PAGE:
Case study brief: Comprehensive accessibility training for Invuse
Invuse is a leading User Experience, Accessibility and Content Consultant. They provide practical support and advice to many UK public sector organisations, including Central Government and Local Government teams.
HeX was part of the Home Office roundtable discussions at the digital accessibility initiative. During these accessibility legislation discussions, we demonstrated our vast knowledge in this field. Impressing Invuse with our expertise, they approached our team for accessibility training.
Invuse’s mission is to connect the dots between users’ needs and an organisation’s objectives. By giving users and stakeholders a voice, they enable them to deliver quality, inclusive digital experiences, designed with people at the core. Therefore, their organisation understood the vital importance of upskilling their staff on accessibility awareness, accessible content, and the use of assistive technology.
Providing flexible accessibility training to suit the client’s needs made this case study unique
Our experts understand that time is precious and the need to be flexible around our client’s demands. That’s why our team provides accessibility training, both in-house, remotely, or at a chosen venue.
Each training package we offer is different and bespoke to the person or the team that is taking part. For Invuse, we offered a mixture of hybrid and virtual training sessions, over a three-day period.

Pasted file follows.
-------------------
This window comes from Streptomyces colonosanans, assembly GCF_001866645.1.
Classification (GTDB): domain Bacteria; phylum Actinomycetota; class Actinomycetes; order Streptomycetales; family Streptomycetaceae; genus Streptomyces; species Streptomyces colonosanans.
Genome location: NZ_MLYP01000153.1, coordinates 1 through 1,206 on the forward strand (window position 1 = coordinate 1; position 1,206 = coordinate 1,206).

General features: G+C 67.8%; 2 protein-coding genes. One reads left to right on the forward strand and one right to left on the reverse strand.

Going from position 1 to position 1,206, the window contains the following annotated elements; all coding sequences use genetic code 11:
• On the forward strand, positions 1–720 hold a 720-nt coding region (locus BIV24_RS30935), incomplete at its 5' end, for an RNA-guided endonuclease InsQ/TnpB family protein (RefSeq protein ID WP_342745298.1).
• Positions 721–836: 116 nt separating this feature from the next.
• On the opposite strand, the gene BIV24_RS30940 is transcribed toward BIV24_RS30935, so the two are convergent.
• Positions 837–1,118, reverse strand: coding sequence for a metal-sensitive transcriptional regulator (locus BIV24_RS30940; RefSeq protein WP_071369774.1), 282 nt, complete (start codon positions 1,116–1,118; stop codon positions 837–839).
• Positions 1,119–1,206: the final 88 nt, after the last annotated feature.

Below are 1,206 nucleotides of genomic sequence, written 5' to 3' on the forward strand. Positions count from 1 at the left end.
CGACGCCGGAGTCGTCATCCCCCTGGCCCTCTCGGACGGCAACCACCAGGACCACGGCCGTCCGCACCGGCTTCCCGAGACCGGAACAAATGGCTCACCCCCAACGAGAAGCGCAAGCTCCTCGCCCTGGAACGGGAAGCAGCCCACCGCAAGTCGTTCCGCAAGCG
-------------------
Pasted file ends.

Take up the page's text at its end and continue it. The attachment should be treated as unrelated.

Invuse understood the importance of designing quality inclusive digital experiences, as they have worked closely with the UK public sector for over 8 years. Our insightful training provided a refresher on accessible content design and new emerging practices for their long-term members of staff. Giving broader training to new starters, apprentices, and junior professionals, focusing on why accessibility supports the user, and how to implement accessible content into projects.
Accessibility training activities delivered
- Refresher on accessibility awareness training.
- Refresher on accessible content, design, and social media.
- New starter introduction on the use of assistive technology devices.
- Mobile device testing.
- An introduction to automated testing tools for new starters.
- How to perform accessibility audit testing.
- A look into testing methodologies.
- Accessibility review of the client’s current website.
- Audit workshop exercise and review of findings.
Adopting an accessible outlook through accessibility awareness training
With all of our training packages, we think it’s important for individuals to understand the reasons why digital accessibility is fundamental in society.
Digital accessibility is crucial for creating an inclusive world for everyone. Well-designed, accessible websites, deliver information and services that we all have a right to. Our awareness training focused on the impact that accessibility barriers present online, and how simple adjustments can eliminate these issues.
This section of the course looked into the legal requirements set out in the Web Content Accessibility Guidelines (WCAG). These are standards which all websites need to adhere to. Looking at how to make websites perceivable, operable, understandable and robust, to give access to all.
We highlighted how different disabilities have individual user needs. Allowing attendees to consider how to structure content for those with visual, auditory, cognitive and motor disabilities.
How to design, structure, and write accessible content
Our content editor training provided an in depth journey into how to structure content and design with accessibility in mind from the start.
Giving step-by-step guidance on how to structure content. Showing how to use heading structures effectively, and how screen reader users use these headings for navigation. Providing demonstrations on user-friendly content layouts, such as constructing simple paragraphs.